Utrecht is the fourth largest city in the Netherlands. It is a transport ’hub’ with highways, rivers and railways passing or transecting the city, presenting one of its biggest spatial challenges (Green Surge, 2015). In addition, Utrecht is the fastest growing city in the Netherlands; its population is expected to grow from 330 000 inhabitants in 2017 to 400 000 in 2030.
Due to densification, pressure on Utrecht’s public green space is increasing. With an eye to climate change and quality of life — and within its vision of healthy urban living — Utrecht aspires to optimise and utilise ‘green’ and ‘blue’ (land and water) infrastructure as much as possible both to face the consequences of climate change and to face health, sociocultural, economic and environmental challenges.
With a green and blue framework that supports ecosystem benefits, Utrecht aims to promote healthy urban living through an integrated and systemic approach that combines local climate regulation, noise reduction, recreation and cleaner air. Currently, its main instrument for protecting and improving green space is the 2007 Green Structure Plan.
Green Structure Plan actions aim at sustainable urbanisation: less and slower traffic, climate- and energy-neutral construction, efficient water management and green areas for pleasant and healthy urban living. Utrecht wants to be a city where a healthy living environment and sustainable growth are core values. The updated Green Structure Plan 2017-2030 aims at making better use of green and blue infrastructure and restoring ecosystems. For instance, the role of trees in improving air quality, reducing urban heat island effect, and capturing CO2; or the positive influence of living nature for a healthier city, are some of the benefits foreseen by the Plan (UGSP, 2017).
Another key to boosting green space is the 2009 tree policy. This explains how the city uses trees in urban development. Trees are considered to have their own spatial dimension and problems that merit specific policy on such matters as tree structure, instruments, and guidelines for their management and maintenance (Green Surge, 2015). This is based on the ecological, recreational, cultural-historic and spatial values of urban green space in and around the city.
The new Central Station Area is one of the Netherlands’ major transformation projects and is included in the Smart Sustainable Districts (SSD) consortium as part of the Climate-KIC initiative. Nature-based solutions, such as green roofs and stormwater retention measures, directly contribute to climate change adaptation targets and, together with energy efficiency and renewable strategies, to the district’s sustainability.
Through the new Leidsche Rijn housing development, Utrecht is expected to build 30 000 houses, 770 000 m2 of commercial office space, and a 230 ha business area by 2030. The district’s water systems are based on extensive use of SUDS (sustainable urban drainage systems) which includes stormwater management, water quality and natural infiltration beds (wadis).
Utrecht has also introduced many greening actions within the city. The tree policy aims to create a wide and coherent green structure, not only to tackle environmental issues but to offer people green spaces for recreation and outdoor activities.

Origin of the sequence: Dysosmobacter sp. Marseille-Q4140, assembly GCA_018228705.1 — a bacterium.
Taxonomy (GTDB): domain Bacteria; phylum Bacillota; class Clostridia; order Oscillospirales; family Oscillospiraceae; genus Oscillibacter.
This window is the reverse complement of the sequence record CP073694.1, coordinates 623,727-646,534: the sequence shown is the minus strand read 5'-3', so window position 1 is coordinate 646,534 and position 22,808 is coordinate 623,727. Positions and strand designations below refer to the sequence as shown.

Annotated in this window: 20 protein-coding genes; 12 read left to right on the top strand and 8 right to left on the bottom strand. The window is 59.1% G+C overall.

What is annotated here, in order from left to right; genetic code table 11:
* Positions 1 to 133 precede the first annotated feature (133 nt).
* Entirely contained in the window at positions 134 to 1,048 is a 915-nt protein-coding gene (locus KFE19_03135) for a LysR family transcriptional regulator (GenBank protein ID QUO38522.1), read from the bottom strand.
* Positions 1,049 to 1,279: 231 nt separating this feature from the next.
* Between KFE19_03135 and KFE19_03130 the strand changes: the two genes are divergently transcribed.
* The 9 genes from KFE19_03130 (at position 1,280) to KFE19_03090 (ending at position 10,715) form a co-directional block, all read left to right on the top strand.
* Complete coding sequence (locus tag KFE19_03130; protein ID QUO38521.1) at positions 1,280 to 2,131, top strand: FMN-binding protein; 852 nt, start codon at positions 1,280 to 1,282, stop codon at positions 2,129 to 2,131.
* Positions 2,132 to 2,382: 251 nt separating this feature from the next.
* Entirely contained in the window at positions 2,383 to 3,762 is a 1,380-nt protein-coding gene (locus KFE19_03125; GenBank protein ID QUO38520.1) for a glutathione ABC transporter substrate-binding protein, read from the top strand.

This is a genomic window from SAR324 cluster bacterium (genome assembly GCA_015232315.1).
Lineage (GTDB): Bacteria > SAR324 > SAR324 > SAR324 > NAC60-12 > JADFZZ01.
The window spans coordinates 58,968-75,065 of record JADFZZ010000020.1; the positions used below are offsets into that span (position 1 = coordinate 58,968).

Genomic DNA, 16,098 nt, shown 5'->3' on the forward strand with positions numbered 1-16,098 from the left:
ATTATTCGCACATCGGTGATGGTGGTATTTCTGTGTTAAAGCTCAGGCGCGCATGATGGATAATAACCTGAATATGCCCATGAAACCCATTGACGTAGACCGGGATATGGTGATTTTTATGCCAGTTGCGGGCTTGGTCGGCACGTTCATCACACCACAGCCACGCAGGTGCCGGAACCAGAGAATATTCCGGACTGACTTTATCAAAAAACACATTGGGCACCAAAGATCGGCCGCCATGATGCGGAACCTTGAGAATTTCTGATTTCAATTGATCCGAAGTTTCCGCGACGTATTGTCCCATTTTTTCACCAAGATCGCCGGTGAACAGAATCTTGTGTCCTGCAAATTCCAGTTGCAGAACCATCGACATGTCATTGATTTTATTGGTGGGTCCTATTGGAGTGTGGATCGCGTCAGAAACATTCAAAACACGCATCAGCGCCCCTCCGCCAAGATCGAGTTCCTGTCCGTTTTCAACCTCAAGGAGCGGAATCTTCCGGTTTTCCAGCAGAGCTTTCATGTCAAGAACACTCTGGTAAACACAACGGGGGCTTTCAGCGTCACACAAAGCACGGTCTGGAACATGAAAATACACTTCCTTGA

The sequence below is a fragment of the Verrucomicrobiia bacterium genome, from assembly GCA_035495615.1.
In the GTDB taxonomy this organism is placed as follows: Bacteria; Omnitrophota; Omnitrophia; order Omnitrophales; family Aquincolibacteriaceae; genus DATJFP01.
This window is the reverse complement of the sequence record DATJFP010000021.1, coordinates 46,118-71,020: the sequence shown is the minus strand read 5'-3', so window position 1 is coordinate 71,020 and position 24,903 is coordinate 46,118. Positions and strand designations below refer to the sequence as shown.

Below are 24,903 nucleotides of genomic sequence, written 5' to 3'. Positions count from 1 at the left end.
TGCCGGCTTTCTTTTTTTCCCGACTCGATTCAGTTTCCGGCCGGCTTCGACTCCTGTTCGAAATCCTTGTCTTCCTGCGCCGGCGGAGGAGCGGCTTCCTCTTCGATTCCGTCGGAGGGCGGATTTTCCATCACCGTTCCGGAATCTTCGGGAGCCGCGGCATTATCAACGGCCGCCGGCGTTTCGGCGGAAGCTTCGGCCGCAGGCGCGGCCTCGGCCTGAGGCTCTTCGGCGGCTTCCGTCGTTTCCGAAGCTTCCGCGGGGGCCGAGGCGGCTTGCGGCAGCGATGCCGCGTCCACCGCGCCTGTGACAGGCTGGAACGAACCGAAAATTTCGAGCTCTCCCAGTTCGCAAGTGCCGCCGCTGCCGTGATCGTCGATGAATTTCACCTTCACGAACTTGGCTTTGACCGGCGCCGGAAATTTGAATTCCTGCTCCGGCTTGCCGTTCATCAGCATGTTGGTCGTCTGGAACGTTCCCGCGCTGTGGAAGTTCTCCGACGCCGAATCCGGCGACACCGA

Central Station — a ‘Smart Sustainable District’
The water system of the project area, in particular its surface water, groundwater and stormwater runoff components, provides ample opportunities for ecosystem system services. Rainwater and stormwater harvesting reduces the need to provide water: it can be used for toilet flushing, irrigation, evaporative cooling and firefighting (van de Ven et al., 2016). Surface water can be used for cooling.
In the development of the inner-city Station area, around 20 000 m2 of water surface (Catharijnesingel and Leidsche Rijn) offers recreational facilities and aesthetic value, while about 30 000 m2 of paved surface is disconnected from the sewer system, using infiltration measures instead.
Leidsche Rijn — sustainable urban drainage systems
The area comprises 2 100 hectares of land, of which approximately 11 % is covered by surface water.
The stormwater management system is mainly made as an open system on public display in order to improve the inhabitants’ quality of life. Stormwater is managed in a closed loop system intended to keep water in the canals year round, to prevent flooding and ensure as little intake of water from the surrounding area as possible.
To ensure there is sufficient water in the system during dry periods, a comprehensive closed canal system pumps water from lower to higher ground in order to maintain circulation. Stormwater collected from roofs and small streets is conducted through a network of wadis (wide infiltration trenches), permeable pavement, underground infiltration boxes and canals, and ends up in lakes on the lowest spots in the north-western and south-west edge of the Leidsche Rijn.
The wadis (a grass-covered dip in the landscape) retain pollutants, contribute to infiltration and replenish the groundwater. In addition, many low-traffic roads and yards have been equipped with permeable pavement that let the stormwater runoff permeate into the subsoil.
Street trees and street greenery
The policy on trees is based on the Green Structure Plan. Tree policy aims to contribute essentially to the quality of life of the city. Its main impact is the realisation of a comprehensive green structure based on cultural-historical, spatial, environmental and ecological values. Street trees also enhance attention to and maintenance of monumental trees in public and private possession. Part of the policy is a funding scheme for green roofs and facades for private houses, schools and public houses. Trees and green roofs/facades hold particulate matter and air pollution, helping to manage water risk especially in built environments. They help to regulate noise and temperature, and so improve the urban living environment overall.